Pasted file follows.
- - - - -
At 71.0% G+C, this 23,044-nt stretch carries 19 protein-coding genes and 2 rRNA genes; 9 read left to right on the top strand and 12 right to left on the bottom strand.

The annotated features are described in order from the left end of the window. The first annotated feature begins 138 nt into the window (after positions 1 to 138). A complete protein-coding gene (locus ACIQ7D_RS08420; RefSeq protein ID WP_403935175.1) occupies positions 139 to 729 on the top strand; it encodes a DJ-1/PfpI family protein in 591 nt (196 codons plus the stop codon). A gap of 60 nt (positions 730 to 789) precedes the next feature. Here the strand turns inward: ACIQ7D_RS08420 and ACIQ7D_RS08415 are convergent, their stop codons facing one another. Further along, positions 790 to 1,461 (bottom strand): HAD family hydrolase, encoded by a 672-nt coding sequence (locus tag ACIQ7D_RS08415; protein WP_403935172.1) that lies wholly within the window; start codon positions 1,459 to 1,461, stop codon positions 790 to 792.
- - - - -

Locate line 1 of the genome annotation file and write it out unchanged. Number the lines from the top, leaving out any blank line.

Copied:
At 71.0% G+C, this 23,044-nt stretch carries 19 protein-coding genes and 2 rRNA genes; 9 read left to right on the top strand and 12 right to left on the bottom strand.